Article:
Nearly died laughing…..

        1. That truly does sound anime-zing! I’ve never played BESM, but that sounds awesome. I can appreciate such outlets for creative insanity. The closest thing I’ve got to that is the used copy of the Sims 2 I got a while back. In one house, thanks to some mods, I’ve got Captain Jean Luc Picard and Han Solo living as roommates. Picard chose the thankless career of pickpocketing as his vocation and spends his free-time DJing. Han Solo, a freeloading womanizer, spends his free-time cruising in his car which is little more than a toilet, bathtub, and a set of wheels somehow all fused together. Once I get their music skill up, they’ll form a band. Picard will be on guitar, since there is no option for his little flute, and Solo will play the stand-up bass. All they need now is a drummer.

          One candidate for the drummer slot is their neighbor, a lonely hospital manager and vampire with an inviting swimming pool in her front yard. Everyone is welcome to take a dip, but, if you want to leave the pool, your only way out is a path leading to her Maze of Fire(TM), which is a large arrangement of pyrotechnic displays, that have a nasty habit of setting nearby items or people on fire, filling up her backyard and was built at the exact same time, coincidentally, when people in the town started disappearing.

          If only someone made mods allowing for fully-armed gnoll samurai, then I would be in Sim heaven.

        2. That truly does sound anime-zing! I’ve never played BESM, but that sounds awesome. I can appreciate such outlets for creative insanity. The closest thing I’ve got to that is the used copy of the Sims 2 I got a while back. In one house, thanks to some mods, I’ve got Captain Jean Luc Picard and Han Solo living as roommates. Picard chose the thankless career of pickpocketing as his vocation and spends his free-time DJing. Han Solo, a freeloading womanizer, spends his free-time cruising in his car which is little more than a toilet, bathtub, and a set of wheels somehow all fused together. Once I get their music skill up, they’ll form a band. Picard will be on guitar, since there is no option for his little flute, and Solo will play the stand-up bass. All they need now is a drummer.

          One candidate for the drummer slot is their neighbor, a lonely hospital manager and vampire with an inviting swimming pool in her front yard. Everyone is welcome to take a dip, but, if you want to leave the pool, your only way out is a path leading to her Maze of Fire(TM), which is a large arrangement of pyrotechnic displays, that have a nasty habit of setting nearby items or people on fire, filling up her backyard and was built at the exact same time, coincidentally, when people in the town started disappearing.

          If only someone made mods allowing for fully-armed gnoll samurai, then I would be in Sim heaven.

            1. It actually is pretty addicting for a few hours or days at a time, in short bursts, but eventually I start running into the limitations of the game or it starts to feel monotonous and I stop playing for weeks or months, until I decide play again. At least that’s the way it is for me. Since I try to turn the game into bizzaro land, I generally have a lot of fun until the game won’t let me do the crazy things I want the sims to do. Others who play the game more as a life-simulator might enjoy playing it in a more consistent manner.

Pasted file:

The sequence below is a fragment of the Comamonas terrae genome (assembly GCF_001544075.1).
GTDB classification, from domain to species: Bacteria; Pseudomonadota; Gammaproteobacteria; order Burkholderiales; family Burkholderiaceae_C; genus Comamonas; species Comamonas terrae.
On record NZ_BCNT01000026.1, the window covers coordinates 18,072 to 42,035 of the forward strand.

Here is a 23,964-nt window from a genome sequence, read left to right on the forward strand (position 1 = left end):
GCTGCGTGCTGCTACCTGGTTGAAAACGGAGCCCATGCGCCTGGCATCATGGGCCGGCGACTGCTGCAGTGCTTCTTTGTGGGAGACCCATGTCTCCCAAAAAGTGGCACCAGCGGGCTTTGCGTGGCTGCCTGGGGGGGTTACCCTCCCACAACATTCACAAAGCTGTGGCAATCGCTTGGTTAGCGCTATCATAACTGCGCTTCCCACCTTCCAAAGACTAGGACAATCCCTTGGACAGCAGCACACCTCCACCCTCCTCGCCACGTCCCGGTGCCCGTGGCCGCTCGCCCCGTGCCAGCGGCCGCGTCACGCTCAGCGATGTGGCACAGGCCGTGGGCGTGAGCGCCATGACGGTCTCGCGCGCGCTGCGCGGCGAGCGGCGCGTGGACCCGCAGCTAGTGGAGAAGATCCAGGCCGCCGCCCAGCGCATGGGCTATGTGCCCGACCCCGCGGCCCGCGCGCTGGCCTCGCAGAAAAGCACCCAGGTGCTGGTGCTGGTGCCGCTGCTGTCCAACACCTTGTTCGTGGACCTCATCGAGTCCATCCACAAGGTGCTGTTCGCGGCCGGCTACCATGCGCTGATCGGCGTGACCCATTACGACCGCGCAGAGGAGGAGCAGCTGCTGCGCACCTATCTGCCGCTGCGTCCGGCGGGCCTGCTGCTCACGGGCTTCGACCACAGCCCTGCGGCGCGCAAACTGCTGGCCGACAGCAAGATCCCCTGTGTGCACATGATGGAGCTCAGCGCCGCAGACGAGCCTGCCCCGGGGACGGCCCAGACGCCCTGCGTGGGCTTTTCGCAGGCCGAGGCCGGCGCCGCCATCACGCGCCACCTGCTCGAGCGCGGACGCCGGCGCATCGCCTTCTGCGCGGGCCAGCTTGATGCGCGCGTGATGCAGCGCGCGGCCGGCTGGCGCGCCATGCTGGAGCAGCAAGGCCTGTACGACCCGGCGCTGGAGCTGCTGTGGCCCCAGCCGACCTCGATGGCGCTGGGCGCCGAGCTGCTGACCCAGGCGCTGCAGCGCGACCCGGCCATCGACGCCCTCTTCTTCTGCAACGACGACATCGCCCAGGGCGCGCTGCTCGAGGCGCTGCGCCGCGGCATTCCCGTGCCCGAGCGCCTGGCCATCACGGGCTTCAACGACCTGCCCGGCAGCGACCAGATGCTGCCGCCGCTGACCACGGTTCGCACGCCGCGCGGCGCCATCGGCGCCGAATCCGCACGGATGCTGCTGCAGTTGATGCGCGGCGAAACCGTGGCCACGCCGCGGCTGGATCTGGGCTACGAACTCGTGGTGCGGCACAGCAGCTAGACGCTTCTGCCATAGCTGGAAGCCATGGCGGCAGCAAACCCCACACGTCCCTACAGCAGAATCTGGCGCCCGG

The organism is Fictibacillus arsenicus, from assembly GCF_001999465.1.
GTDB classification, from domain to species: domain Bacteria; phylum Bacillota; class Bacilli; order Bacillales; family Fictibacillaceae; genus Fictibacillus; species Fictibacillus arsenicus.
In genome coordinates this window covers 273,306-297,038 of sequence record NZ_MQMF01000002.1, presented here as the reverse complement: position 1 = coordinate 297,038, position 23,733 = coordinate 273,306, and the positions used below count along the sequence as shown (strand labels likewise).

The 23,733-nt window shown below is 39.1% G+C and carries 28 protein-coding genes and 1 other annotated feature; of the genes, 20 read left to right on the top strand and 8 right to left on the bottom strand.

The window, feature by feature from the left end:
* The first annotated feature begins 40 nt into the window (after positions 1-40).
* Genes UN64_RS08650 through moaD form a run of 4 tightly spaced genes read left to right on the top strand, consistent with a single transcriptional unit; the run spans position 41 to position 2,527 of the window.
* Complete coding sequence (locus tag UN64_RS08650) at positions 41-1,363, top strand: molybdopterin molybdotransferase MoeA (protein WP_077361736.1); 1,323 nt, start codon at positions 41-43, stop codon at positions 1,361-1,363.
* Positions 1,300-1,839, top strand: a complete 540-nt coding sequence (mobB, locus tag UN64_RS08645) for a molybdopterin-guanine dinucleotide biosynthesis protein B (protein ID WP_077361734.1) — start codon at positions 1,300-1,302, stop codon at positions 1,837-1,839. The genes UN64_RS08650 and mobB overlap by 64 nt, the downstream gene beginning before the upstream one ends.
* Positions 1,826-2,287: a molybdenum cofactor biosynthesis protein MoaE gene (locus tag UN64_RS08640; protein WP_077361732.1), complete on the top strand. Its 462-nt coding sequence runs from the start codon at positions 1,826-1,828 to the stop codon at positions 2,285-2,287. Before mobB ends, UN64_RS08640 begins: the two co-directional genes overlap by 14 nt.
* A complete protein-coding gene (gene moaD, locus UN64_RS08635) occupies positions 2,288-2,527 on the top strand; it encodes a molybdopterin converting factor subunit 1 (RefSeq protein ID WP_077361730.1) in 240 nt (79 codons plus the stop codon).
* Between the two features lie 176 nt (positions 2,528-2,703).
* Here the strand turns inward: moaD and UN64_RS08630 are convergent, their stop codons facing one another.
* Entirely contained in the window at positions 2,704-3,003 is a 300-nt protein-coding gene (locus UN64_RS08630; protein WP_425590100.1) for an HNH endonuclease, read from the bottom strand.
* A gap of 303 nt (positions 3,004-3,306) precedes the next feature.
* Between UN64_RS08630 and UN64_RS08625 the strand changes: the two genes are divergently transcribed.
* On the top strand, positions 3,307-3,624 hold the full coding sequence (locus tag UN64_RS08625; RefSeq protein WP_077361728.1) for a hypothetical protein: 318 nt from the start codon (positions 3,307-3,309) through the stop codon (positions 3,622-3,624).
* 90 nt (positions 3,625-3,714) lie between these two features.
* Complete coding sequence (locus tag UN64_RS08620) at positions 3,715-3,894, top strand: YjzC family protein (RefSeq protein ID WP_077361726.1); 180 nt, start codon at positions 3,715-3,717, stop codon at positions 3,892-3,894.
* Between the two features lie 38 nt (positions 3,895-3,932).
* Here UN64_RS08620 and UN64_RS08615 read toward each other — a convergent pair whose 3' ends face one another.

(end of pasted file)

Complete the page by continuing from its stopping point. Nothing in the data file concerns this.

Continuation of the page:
Also, I made some of the stuff sound more interesting than it is. When I said Picard was a pickpocket, you don’t actually get to see Captain Jean Luc Picard lurking behind people and sneaking off with their wallets. (That would be awesome.) He just drives off to work, like a normal job, for a few hours and comes back after his shift is over. I think in the Sims 3 you might have more interaction with careers, but I’m not sure. Now that I think about it, I might have to look into the Sims 3 to verify this. It would amuse me to watch the crew of the starship Enterprise burglarize people’s homes so they can trade in their loot to buy an enormous hookah (Which in the sims games actually exist, but they are censored by being turned into these bubble blowing things.). The main problem with the Sims 3 is that it costs a gazillion dollars when you start adding the costs of all the expansion packs. A lot more than I want to spend on it, just to dink around with it every now and then, especially when the older games are super cheap used.

      2. That guy sounds like a real keeper (which you obviously got). My daughter and I have been playing D&D for a couple of years, and I finally got through to her what a paladin is by showing her Adventure Time episodes.

        “Heck yeah. I’ll kill anything evil. That’s kind of my thing.”
        (Slays horrible beast. Test giver then responds…)
        “Is it an evil ant?”
        “Well, no… but it’s not good either… it’s neutral. Now, SLAY THIS UNAFFILIATED ANT!”

        1. For more references, there is Order of the Stick — though it takes a bit to get to the good paladins, and the first one can only serve as a terrible warning.

          There is also Rusty & Co where Madeline the Paladin is really, really, really cool. Dumb as toast, but really cool. (What else can you say of a woman who was tricked into thinking that first a hoe and then a shovel were magical weapons — and can really kick butt with them?)